Carpet remnants are the pieces of carpet that remain after an installation job is complete. Pieces may be the results of carpet trimmed to fit it into the rooms where it is being installed or they may be squares or rectangles that are left at the end of a roll of carpet. Carpet remnants are often sold for use as area rugs, hallway runners, or stair covers, and companies that install a lot of carpet are likely to have a large selection of them. Look for pieces that are made from high-quality materials, such as nylon, and have tightly packed fibers that have a high number of twists for the best durability.
The best carpets are typically made from newer nylon blends that can resist the abrasive effects of a lot of use, and are also often treated with a stain-resistant chemical that helps them keep their appearance longer. They will also have more strands per section than other carpets, since the general rule is the higher the strand count the better the carpet. Twist count, or the number of times each fiber is twisted, is the third factor to consider when looking for the best carpet remnants, and those with a twist count of at least 5 per 1 inch (2.5 cm) will stand up well to a lot of use.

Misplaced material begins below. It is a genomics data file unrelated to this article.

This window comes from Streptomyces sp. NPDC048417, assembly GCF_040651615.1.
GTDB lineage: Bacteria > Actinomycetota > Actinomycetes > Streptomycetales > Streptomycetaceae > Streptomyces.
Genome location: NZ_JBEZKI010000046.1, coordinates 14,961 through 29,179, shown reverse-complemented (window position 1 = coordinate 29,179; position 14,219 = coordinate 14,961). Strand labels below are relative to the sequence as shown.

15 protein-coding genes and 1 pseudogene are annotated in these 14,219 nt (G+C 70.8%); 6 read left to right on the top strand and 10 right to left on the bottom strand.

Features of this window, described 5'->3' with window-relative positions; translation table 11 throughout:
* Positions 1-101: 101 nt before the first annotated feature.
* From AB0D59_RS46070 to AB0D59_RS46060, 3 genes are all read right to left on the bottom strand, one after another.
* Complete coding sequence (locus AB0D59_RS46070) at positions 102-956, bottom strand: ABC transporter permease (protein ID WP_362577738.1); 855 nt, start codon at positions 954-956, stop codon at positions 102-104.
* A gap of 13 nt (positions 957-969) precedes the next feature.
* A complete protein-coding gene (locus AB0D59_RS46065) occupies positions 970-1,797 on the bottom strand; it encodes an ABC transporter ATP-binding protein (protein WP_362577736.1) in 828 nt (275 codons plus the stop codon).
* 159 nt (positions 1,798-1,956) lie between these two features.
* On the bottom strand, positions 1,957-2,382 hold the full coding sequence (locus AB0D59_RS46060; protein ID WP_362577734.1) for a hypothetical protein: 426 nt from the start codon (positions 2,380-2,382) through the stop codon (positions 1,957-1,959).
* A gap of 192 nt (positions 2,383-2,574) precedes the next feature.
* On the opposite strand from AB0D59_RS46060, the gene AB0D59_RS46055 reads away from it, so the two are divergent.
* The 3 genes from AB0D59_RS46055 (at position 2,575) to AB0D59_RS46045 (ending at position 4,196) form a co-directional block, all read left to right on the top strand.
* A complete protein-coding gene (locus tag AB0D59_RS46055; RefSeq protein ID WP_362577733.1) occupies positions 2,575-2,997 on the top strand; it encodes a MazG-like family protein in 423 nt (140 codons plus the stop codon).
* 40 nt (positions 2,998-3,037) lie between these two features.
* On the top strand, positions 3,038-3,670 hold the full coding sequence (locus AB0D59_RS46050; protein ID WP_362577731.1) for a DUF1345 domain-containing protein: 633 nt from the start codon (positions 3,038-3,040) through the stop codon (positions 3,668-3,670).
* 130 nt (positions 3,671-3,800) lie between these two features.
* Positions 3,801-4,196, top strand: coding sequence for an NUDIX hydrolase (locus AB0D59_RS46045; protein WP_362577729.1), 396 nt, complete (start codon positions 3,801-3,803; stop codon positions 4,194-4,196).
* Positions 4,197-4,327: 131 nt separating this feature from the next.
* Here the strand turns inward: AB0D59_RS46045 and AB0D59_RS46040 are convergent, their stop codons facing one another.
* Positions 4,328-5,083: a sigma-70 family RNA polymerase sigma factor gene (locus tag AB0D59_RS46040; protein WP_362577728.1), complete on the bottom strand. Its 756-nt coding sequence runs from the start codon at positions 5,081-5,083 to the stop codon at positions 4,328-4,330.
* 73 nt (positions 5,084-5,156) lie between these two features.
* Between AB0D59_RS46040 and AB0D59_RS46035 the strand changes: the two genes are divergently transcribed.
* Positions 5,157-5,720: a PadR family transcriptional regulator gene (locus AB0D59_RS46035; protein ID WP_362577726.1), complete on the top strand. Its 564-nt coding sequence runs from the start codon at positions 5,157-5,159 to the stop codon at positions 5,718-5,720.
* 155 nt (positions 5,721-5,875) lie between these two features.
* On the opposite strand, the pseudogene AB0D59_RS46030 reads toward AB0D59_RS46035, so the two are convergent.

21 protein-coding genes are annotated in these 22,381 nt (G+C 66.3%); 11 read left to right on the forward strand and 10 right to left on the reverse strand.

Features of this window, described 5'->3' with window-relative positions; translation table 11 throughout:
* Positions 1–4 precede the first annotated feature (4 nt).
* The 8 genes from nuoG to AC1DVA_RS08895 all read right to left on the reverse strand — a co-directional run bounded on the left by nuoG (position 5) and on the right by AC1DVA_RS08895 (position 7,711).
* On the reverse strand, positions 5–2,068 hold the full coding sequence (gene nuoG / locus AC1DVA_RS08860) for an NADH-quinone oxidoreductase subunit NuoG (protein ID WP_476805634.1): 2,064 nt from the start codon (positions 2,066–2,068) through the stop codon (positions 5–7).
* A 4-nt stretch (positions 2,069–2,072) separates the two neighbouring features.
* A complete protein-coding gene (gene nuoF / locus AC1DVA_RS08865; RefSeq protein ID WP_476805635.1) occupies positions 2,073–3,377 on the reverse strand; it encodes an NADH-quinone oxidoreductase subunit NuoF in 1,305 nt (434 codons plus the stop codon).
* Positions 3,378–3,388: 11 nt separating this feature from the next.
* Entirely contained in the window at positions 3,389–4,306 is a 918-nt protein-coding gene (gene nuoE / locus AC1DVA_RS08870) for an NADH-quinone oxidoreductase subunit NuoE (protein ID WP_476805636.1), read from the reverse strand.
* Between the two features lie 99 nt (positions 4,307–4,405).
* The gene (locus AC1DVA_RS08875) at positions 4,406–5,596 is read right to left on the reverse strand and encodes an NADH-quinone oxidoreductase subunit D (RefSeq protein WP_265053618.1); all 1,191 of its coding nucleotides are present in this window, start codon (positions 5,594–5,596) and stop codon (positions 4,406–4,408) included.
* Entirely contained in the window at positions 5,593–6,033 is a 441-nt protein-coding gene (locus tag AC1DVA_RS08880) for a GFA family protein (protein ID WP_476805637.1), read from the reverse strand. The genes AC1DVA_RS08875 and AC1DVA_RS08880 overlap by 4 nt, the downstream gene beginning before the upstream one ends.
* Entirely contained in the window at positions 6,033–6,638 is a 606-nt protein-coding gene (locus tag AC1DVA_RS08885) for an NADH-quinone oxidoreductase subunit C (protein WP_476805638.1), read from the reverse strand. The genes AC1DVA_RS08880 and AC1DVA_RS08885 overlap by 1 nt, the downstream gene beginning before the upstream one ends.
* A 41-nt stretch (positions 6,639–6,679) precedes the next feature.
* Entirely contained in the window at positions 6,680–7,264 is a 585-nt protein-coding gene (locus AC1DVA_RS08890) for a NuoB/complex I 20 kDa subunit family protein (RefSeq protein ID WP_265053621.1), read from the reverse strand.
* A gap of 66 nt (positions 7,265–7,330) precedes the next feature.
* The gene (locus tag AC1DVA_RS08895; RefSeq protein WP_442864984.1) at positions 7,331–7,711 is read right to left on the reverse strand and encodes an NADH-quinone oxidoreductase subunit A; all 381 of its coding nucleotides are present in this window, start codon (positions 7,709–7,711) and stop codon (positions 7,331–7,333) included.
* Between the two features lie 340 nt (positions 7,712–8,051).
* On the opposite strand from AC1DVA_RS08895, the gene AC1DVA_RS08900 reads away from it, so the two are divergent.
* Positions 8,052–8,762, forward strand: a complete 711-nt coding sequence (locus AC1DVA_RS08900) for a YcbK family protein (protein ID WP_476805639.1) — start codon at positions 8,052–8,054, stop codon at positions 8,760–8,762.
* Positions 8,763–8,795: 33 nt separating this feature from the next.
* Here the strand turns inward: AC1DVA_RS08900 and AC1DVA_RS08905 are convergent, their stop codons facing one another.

Much of the time carpet remnants find new life without any significant changes being made to them except for minimal trimming, which may cause them to shed bits of fiber from the sides. The problem usually doesn’t persist and is not enough of an issue to bother most people. Some carpet stores avoid this by finishing the edges of their carpet remnants with heavy stitching all the way around.
Stitching makes the pieces much more durable and prevents the shedding of stray fibers from the sides of the carpets. Not only does this extend the life of the remnants, it also allows the seller to command a much higher price, since the pieces are now finished rugs rather than just stray bits of carpet. In some cases the seller may also add a no-slip backing to the carpet remnants and sell them for a price comparable to a new area rug, but this is usually only done with very nice, typically expensive, pieces.
For the most part, carpet remnants are a good deal for both the buyer and the seller. Buyers often check carpet stores to find inexpensive rugs that can be used in the house, garage, or other areas, and sellers benefit because the remnants would otherwise end up in the trash. Sometimes the pieces are large enough to cover a small room. While it is not economically feasible for the seller to work with such a small section, for a buyer it can result in significant savings. Often such a piece is not installed, but may be placed in such a way that it covers most or all of the floor.
People typically buy carpet remnants from a local store or installer, but there are also online stores that sell them. For buyers looking for something very specific, online may be the best way to find it, and there is no cost associated with the search, unlike driving around to different carpet stores to look for a particular item. Before making a purchase from an online seller, though, buyers should check the cost of shipping and what kind of guarantee, if any, the seller offers.